The Fat and the Furious

Posted by on Nov 20, 2011 in Fukuoka, Travel Volunteer Journey | One Comment
The Fat and the Furious

In Europe, we’ve got our own sport for the big lads. Yes, there are some rugby players, who are much larger than average, but they’re only suited to certain positions. But I’m referring to darts, which allows a person to be as obese as they like, so long as they still have the strength in one arm to pick up a small piece of pointy metal, then a pint of lager, then possibly a meat pie. Missile in hand, they just need to find the energy to launch it at a piece of cork and – bingo! – that’s darts.

Famously, the fat boys of Japan have something that’s altogether more dignified, though try telling that to the average darts fan and they’ll likely reply: “Tee-hee! They’re fatties – in nappies!” Before going on to laugh at how sumo wrestlers bounce off each other like a couple of runaway space hoppers.

But we saw sumo today, at Fukuoka’s annual event, and I can assure you, it’s less like a kids game, and more like a brutal battle for survival. From afar, there’s a blur of blubber, before someone falls over and it’s all done, so it wasn’t until we looked at the pictures up close that we realised the level of violence done in those few seconds. Chokes, double-eye gouges, thumbs up noses, headbutts to the Adam’s apples… It’s shocking stuff. And then the coup de grâce: the mega wedgie. All of this, and when angle was right, the huge muscles underneath the fat became clear. Maybe that shouldn’t be a surprise: simply being able pick up a wrestler (or rikishi) must require a colossal amount of power.

One of the most surprising things about the whole sport is that despite the brutality, and especially the dirty tactics, when the decision comes, it is always received with good grace. In fact, winning or losing barely seems to make a difference to the wrestlers. I’m sure inside they’re dancing, or weeping, but from the outside they look like placid, rotund, mannequins. There are no gaudy celebrations here, no petulant displays of bad sportsmanship. And while that’s no doubt a good thing, we couldn’t help wishing that the wrestlers – and the crowd for that matter – would show a bit more passion.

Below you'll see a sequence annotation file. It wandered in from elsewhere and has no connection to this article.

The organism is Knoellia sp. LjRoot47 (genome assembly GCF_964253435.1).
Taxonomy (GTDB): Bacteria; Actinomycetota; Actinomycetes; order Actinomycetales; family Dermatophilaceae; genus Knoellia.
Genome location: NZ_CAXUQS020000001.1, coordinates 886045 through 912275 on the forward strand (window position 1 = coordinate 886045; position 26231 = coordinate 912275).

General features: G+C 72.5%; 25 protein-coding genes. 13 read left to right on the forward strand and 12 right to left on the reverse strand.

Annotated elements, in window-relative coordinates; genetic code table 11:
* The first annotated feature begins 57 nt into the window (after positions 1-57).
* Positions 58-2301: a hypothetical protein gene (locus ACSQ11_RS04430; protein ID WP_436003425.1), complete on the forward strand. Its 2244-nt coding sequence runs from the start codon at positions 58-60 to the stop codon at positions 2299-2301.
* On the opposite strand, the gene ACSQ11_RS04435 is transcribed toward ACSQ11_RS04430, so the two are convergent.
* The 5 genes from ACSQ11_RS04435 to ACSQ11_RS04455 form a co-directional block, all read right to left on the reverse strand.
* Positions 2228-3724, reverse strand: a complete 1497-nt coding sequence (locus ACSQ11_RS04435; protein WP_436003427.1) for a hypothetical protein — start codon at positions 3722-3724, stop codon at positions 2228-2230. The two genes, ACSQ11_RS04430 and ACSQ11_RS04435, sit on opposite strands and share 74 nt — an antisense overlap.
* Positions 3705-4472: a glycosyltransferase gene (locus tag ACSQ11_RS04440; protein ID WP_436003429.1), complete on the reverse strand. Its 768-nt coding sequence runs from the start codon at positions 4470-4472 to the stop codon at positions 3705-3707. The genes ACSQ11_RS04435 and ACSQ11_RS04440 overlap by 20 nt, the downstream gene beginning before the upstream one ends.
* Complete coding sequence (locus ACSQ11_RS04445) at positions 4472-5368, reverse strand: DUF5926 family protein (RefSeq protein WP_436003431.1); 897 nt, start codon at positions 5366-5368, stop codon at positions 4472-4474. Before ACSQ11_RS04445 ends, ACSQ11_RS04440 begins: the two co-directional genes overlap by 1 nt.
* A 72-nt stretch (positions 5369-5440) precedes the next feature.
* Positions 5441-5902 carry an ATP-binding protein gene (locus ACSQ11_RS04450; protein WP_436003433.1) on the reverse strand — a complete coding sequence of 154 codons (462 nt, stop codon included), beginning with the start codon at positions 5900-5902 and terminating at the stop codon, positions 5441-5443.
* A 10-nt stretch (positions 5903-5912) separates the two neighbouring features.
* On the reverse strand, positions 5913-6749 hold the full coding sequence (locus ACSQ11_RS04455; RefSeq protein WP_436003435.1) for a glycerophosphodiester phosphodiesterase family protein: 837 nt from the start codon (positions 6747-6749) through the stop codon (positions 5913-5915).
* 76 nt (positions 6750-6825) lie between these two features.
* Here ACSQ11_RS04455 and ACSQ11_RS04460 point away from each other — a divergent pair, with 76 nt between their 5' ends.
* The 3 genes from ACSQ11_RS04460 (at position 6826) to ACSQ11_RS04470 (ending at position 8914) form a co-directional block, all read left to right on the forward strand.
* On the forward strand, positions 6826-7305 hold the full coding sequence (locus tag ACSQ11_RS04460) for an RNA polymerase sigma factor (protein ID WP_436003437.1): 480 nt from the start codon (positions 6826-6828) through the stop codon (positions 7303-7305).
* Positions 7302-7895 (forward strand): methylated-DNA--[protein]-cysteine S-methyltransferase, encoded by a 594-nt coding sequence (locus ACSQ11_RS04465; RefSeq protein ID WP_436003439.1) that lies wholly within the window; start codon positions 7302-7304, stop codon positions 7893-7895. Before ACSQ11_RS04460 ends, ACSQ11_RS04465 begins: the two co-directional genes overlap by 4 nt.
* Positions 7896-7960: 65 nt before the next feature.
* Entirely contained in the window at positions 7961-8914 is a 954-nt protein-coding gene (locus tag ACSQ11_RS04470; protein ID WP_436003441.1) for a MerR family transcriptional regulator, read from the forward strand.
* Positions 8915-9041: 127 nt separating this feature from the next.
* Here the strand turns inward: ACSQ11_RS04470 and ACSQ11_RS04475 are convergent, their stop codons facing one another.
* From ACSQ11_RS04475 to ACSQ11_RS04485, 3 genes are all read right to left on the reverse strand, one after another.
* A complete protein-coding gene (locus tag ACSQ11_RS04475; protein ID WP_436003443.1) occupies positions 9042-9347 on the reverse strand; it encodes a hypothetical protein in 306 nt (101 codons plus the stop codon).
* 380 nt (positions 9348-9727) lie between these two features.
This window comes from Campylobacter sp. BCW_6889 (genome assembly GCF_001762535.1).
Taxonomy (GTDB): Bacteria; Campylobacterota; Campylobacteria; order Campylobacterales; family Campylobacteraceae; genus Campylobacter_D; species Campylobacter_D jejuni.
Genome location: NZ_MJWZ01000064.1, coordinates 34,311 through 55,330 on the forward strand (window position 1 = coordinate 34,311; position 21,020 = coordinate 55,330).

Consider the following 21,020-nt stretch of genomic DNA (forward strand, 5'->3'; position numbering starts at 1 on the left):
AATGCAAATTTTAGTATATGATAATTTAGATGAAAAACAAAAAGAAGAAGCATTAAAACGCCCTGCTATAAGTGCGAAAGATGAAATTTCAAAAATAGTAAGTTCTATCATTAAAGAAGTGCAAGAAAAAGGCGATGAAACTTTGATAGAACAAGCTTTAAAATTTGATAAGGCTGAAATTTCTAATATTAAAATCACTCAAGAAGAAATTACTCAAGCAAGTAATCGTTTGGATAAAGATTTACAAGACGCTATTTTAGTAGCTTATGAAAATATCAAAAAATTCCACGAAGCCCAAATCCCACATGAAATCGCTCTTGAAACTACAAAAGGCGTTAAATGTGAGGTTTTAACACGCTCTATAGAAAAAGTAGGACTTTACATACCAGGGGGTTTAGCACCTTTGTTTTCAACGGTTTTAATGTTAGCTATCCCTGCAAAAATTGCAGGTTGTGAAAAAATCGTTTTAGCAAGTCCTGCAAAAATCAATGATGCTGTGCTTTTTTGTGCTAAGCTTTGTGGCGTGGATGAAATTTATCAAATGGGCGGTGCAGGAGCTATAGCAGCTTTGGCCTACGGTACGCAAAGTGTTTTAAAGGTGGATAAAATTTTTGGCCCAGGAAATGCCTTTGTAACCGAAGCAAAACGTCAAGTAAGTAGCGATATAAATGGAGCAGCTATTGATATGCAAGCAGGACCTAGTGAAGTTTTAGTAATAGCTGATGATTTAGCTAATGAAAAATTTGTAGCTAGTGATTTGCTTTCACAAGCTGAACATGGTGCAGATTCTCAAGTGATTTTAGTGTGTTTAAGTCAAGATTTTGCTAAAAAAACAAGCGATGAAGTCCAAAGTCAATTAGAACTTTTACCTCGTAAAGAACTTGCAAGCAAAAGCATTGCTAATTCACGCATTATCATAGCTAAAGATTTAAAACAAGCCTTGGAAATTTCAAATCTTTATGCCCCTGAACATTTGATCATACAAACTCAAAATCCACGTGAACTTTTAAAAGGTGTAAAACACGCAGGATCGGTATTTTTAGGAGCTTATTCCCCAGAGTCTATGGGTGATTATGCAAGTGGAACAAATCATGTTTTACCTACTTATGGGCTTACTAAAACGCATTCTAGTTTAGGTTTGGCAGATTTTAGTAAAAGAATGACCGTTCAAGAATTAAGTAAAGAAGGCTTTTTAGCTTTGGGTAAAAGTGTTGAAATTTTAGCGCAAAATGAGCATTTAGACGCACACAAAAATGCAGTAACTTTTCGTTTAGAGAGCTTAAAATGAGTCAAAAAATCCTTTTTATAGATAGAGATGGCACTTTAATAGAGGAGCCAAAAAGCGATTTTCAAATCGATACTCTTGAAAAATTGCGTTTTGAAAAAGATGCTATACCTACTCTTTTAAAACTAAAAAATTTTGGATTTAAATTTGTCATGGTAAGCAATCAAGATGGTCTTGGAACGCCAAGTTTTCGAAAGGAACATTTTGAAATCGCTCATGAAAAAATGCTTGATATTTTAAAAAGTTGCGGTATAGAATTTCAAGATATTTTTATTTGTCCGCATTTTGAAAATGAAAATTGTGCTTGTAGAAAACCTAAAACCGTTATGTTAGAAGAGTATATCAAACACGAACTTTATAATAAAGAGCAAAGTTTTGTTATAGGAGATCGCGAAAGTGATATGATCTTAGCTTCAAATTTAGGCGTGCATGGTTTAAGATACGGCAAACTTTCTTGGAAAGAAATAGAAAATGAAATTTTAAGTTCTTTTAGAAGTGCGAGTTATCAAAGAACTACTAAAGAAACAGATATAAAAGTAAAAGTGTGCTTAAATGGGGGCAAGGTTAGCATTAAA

Our out-dated guide book advises to buy tickets for these large sumo tournaments well in advance, or miss out altogether. But tonight, the stadium was only 70% full at best. That’s because since our book was written in 2007, sumo has been riddled with controversy and scandal. If it was football, or horse-racing, or boxing, or cricket, or anything to do with the Olympics, or FIFA, then y’know, it’d be no surprise at all. But the Japanese take – or at least took – sumo, the national sport, very very seriously. So when cases of match-fixing, gambling and drug-taking started to emerge (not to mention the troubling death of a trainee rikishi), they brought with them a deep and lasting shame, that the sponsors and crowds have not yet forgotten.

Added to all of that, the last ten years have seen the number of gaijin rikishi increase dramatically. Not only have the foreigners had the gumption to turn up, but they’ve been winning too. Tonight alone there were wrestlers from Russia, Bulgaria and – we think – America. (They’re easy to spot: they tend to be a good deal hairier than the home grown wrestlers.)

While wrestling has been around since before time began, sumo in something like its modern form has been around since before the Edo period, making it around 400-500 years old. I won’t pretend to know the importance and significance of the various rituals that go on before, during and after the bouts, but I can tell you this much: the Shinto faith plays a part in the traditions (including the tossing of ceremonial salt), and the distinctive sumo hair cut is designed to make the rikishi instantly recognisable in public (because a 6-foot obese Japanese man in a yukata doesn’t stick out already).

Anyway, once the cup has been sipped, the ground stomped and the salt tossed, the wrestling looked convincing, at least to our novice eyes. The crowd, finally whooping and chanting for the home-grown favourite, were pretty impressed too.









1 Comment

  1. nutcracker nj
    November 21, 2011

    kids of my preschool love Sumo fighting pretty much. Instead of watching fight, they like to see these heavy weight sumos.